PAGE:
Psychology club with Lena: Как распознать ложь

Автор: Alina

У меня есть друг, который никогда не врет, он мой друг уже много лет, поэтому я могу простить ему многие его правдивые комментарии, но иногда он совершенно невыносим. Однажды ему удалось заставить меня плакать! Ладно, я могу согласиться, я сама виновата, что задавала ему вопросы... Ложь обычно воспринимается как что-то плохое, неуместное, но когда я представляю мир без нее, я сомневаюсь, что это будет счастливый мир. Поговорим об этом на английском!

In the BBC article of a novelist Clare Allan I read this quote, ‘I've always been fascinated by lying. I think it's the fact that when people lie they are free in a way that they're not when they tell "the truth" - whatever that means.’ We had pretty intense discussion whether it is freedom where one can do or tell whatever he wants or prison, full of stress, anxiety and cognitive dissonance.

It is worth to hunt down in question why people tell untruth. Some of them do not want to hurt their nearest and dearest; some lie for the good; some protect themselves and avoid conflicts; evoke sympathy; raise self-esteem and seem better than you are; gain benefits (for example, during job interview); have a habit of being deceptive; make your life brighter; as a part of a job. These reasons allow to categories lies.

According to Dawson, an American speaker, radio host, and author there are:

  • white lies (for example, showing appreciation for an undesirable gift);
  • broken promises (you promise to do something even if you know that you will not be able to keep this promise);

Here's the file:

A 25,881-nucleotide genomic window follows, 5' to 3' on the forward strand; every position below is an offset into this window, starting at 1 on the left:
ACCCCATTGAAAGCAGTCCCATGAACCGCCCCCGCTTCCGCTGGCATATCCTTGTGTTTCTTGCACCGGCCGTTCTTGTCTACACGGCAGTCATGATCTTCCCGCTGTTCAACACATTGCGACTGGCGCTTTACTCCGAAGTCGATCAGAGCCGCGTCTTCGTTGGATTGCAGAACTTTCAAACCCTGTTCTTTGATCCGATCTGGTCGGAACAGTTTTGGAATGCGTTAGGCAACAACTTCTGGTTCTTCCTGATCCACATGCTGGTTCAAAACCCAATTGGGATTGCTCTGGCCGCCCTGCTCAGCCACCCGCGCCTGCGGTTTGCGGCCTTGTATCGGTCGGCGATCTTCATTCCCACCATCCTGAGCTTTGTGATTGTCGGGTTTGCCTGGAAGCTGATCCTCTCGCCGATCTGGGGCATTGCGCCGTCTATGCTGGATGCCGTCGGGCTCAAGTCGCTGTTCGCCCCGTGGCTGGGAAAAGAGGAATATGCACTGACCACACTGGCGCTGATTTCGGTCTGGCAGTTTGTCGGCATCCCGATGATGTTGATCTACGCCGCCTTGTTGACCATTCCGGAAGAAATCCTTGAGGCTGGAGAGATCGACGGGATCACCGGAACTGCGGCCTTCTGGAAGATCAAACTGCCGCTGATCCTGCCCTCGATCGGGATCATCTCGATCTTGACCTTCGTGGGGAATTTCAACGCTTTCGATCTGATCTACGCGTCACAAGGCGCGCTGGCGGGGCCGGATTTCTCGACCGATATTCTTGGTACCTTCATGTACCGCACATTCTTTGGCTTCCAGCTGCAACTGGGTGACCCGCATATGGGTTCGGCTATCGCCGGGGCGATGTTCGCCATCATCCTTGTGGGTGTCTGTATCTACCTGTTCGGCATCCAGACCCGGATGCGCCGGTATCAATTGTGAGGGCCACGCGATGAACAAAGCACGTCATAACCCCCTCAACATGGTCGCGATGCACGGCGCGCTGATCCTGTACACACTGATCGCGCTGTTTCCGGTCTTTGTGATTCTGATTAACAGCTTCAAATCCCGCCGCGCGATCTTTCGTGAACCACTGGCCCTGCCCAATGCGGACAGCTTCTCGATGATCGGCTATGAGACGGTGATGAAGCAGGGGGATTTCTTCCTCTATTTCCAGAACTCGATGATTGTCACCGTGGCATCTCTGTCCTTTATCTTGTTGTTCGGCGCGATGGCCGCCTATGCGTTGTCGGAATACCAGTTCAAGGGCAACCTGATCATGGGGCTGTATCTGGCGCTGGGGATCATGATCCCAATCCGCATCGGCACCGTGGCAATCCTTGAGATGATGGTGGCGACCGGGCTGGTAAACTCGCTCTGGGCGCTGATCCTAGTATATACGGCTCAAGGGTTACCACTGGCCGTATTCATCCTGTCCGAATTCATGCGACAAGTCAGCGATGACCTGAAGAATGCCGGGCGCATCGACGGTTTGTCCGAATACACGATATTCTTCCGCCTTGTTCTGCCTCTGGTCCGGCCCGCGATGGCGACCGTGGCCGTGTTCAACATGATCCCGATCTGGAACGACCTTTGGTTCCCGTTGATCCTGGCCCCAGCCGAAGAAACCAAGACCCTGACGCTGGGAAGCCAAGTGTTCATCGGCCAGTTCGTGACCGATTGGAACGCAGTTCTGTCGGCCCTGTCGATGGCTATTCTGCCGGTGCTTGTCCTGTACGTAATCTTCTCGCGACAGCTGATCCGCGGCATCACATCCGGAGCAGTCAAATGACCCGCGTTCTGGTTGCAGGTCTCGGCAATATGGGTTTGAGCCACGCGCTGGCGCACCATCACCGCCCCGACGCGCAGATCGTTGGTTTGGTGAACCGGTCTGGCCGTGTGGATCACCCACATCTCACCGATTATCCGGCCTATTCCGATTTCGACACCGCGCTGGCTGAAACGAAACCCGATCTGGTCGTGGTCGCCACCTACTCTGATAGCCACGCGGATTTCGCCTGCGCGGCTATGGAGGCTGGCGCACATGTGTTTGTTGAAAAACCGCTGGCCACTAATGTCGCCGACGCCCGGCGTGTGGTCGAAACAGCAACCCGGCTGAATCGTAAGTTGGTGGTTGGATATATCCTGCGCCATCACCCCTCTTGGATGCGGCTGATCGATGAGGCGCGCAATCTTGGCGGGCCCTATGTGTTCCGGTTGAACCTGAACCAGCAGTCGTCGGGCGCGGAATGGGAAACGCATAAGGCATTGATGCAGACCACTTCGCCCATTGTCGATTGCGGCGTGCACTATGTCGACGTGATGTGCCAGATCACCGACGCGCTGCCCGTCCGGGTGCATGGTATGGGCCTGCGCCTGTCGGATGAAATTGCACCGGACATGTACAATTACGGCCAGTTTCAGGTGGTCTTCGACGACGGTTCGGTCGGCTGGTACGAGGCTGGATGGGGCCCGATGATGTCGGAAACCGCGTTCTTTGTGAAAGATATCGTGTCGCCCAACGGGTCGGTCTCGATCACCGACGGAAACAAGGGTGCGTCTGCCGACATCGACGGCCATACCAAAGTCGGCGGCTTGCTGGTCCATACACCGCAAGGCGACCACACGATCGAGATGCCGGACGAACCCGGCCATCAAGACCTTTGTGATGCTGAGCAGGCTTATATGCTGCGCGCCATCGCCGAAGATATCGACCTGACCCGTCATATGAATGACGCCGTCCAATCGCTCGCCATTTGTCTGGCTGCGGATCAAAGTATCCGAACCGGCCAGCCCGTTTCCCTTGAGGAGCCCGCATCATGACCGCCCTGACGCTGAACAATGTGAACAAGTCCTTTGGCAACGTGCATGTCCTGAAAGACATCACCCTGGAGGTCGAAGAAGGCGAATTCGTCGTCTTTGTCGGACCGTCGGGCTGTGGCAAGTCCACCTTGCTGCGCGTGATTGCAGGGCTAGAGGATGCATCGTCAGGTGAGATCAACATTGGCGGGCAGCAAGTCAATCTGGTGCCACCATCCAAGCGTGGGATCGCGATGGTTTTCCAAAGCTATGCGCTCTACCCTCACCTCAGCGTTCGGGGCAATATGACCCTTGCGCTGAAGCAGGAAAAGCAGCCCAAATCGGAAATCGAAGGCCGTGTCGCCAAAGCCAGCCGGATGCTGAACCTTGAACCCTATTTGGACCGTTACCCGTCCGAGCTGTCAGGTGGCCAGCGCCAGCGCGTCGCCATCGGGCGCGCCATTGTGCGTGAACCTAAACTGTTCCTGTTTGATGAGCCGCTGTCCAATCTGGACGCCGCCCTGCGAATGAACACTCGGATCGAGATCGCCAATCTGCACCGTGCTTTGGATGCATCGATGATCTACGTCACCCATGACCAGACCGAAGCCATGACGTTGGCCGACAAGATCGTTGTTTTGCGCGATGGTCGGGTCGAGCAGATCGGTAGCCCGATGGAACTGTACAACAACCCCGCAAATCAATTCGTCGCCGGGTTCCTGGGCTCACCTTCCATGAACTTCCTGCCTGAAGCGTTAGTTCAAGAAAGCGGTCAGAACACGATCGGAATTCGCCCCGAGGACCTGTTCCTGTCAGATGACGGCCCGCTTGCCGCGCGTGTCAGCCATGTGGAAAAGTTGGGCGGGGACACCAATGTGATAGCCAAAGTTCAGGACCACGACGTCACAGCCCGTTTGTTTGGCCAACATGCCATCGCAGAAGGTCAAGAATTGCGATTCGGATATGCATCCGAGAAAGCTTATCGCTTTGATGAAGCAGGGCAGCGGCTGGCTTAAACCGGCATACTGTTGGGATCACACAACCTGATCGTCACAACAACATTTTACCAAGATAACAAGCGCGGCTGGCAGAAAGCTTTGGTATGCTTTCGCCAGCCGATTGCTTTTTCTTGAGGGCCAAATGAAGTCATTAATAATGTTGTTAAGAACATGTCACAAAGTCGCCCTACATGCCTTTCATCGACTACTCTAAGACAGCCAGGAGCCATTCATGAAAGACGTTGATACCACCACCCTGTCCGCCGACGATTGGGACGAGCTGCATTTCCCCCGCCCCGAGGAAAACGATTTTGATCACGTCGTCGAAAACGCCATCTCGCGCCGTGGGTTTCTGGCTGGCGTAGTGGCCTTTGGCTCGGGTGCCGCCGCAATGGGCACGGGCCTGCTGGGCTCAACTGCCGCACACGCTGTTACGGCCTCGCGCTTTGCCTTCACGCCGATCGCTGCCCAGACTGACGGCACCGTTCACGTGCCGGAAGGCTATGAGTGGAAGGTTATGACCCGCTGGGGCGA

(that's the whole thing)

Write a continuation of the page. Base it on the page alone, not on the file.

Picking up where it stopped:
• fabrication (telling others something you do not know for sure is true);
  • the bold-faced lie (telling something that everyone knows is a lie; parent-children manipulation);
  • exaggeration (mixes truths and untruths to make themselves look impressive);
  • lies of deception (to cheat someone, by creating a false impression);
  • plagiarism (copying someone else’s work and calling it your own);
  • compulsive lying.

I remember my grandpa. He was a great storyteller! Most of his stories were based on real episodes, anecdotes from his life. But every time he told them, they slightly differed. When somebody tried to find him out in a lie, he replied ‘I never lie. I just decorate a story’, and he did, and it was such a pleasure to listen! After that I realised that lying could be fun, lying could be creativity, lying could be freedom of thinking.

Everybody lies; still we do not like when somebody does to us and dream how good it would be to know whether people we are talking to are honest with us. Vanessa Van Edwards, the lead investigator at the Science of People, a human behavior research gives some tips, how to identify a pretender: The main idea is to compare the baseline, what someone does, looks like when is telling the truth and individual hot spots (individual clusters of micro facial expressions, body language and tone voice).

Here are some common patterns to add:

  • a person who shades the truth tends to look on the left (*appropriate only for right-handed);
  • there are some difference in the voice, its pace and pitch;
  • look in the eyes to check your reaction;
  • add many details to convince you.

I hope these tips will help you. Of course it does not mean that you should tell at once ‘aha, I know that you’re lying!’ because if someone does it, he usually has reasons for that, if this is not a pathological liar.

If you are not going to stop lying but want to improve your ‘lying skills’, check the article ‘How to be an effective liar’.

Here are more resources:

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